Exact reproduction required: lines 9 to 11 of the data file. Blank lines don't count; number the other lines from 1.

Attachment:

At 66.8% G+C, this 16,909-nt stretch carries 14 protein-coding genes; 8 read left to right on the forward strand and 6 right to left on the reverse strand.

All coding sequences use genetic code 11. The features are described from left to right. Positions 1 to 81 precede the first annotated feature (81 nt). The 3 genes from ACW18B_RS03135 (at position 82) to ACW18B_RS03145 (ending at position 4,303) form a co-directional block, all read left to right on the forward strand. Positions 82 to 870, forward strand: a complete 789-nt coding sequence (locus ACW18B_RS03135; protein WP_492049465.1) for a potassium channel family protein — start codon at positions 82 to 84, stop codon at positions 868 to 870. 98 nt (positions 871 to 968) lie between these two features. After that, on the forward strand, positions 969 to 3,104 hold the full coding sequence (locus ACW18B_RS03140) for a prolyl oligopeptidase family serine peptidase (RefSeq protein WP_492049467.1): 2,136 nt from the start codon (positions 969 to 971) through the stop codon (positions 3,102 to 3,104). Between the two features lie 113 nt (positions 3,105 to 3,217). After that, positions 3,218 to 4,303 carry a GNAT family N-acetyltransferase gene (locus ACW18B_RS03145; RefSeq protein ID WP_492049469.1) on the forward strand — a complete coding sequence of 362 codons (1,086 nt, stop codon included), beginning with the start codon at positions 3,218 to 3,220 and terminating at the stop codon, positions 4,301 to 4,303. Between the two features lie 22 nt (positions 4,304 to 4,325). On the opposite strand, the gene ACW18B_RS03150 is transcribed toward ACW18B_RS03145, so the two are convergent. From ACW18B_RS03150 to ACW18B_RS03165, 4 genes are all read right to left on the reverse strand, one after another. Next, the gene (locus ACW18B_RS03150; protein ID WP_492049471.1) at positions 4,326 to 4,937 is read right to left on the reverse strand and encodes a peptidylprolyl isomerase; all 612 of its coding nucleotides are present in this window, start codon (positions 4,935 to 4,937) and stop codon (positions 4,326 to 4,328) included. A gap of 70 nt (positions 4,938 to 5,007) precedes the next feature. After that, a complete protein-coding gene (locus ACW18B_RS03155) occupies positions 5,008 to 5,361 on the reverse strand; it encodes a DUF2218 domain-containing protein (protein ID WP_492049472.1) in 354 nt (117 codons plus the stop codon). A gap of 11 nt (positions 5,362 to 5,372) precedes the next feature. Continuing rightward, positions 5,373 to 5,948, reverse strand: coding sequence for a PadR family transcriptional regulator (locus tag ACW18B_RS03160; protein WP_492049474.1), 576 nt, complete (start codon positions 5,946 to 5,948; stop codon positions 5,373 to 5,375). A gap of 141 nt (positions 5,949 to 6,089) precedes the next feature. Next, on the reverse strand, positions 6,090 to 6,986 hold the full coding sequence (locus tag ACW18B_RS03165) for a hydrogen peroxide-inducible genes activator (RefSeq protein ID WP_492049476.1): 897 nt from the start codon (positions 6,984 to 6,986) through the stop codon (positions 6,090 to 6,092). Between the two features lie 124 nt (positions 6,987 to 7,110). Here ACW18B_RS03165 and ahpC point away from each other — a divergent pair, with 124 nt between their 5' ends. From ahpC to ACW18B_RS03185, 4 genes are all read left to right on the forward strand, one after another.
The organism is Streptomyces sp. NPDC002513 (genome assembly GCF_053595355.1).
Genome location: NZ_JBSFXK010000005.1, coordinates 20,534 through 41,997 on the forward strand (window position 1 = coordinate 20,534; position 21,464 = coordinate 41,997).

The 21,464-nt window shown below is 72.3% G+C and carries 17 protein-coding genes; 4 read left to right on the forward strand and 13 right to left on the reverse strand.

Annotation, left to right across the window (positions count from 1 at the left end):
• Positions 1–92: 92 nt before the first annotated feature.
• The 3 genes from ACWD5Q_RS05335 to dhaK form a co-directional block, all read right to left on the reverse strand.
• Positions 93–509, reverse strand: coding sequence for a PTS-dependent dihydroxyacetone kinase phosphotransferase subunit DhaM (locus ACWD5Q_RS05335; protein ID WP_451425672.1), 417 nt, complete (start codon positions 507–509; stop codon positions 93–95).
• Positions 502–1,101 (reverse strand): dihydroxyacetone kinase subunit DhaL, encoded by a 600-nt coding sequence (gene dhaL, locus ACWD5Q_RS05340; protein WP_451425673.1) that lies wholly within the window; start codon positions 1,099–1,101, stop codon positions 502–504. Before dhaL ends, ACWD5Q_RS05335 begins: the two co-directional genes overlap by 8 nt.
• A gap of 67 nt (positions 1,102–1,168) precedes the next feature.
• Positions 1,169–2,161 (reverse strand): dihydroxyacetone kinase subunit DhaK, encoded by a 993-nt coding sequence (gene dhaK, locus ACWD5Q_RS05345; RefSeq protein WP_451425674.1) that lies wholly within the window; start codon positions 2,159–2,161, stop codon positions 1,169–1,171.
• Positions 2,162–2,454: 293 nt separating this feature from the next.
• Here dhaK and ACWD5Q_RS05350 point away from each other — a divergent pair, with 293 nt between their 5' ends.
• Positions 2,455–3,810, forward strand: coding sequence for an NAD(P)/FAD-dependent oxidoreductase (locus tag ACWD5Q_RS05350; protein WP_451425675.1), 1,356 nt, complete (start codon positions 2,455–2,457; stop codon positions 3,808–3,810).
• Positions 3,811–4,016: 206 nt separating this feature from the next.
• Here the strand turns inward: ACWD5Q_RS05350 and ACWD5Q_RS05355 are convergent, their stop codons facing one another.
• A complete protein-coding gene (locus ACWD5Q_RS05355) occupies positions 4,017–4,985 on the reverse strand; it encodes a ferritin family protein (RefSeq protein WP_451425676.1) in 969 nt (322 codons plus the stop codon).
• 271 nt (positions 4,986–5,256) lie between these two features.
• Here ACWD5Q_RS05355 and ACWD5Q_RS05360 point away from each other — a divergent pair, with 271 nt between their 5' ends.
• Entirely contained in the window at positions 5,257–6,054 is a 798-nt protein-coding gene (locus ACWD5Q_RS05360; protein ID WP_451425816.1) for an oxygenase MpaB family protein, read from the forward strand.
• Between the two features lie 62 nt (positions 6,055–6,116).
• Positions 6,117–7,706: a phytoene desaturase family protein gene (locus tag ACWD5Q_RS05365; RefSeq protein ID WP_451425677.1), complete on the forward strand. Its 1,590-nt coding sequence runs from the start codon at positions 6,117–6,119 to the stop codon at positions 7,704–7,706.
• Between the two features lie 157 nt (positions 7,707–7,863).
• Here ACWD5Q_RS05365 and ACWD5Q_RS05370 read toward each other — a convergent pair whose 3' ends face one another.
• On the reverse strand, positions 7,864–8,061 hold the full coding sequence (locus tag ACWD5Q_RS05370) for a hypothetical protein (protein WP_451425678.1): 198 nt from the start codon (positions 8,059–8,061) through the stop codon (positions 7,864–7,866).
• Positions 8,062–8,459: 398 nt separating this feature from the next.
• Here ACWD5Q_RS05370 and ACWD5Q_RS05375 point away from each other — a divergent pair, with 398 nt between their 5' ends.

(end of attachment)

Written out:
• Positions 93–509, reverse strand: coding sequence for a PTS-dependent dihydroxyacetone kinase phosphotransferase subunit DhaM (locus ACWD5Q_RS05335; protein ID WP_451425672.1), 417 nt, complete (start codon positions 507–509; stop codon positions 93–95).
• Positions 502–1,101 (reverse strand): dihydroxyacetone kinase subunit DhaL, encoded by a 600-nt coding sequence (gene dhaL, locus ACWD5Q_RS05340; protein WP_451425673.1) that lies wholly within the window; start codon positions 1,099–1,101, stop codon positions 502–504. Before dhaL ends, ACWD5Q_RS05335 begins: the two co-directional genes overlap by 8 nt.
• A gap of 67 nt (positions 1,102–1,168) precedes the next feature.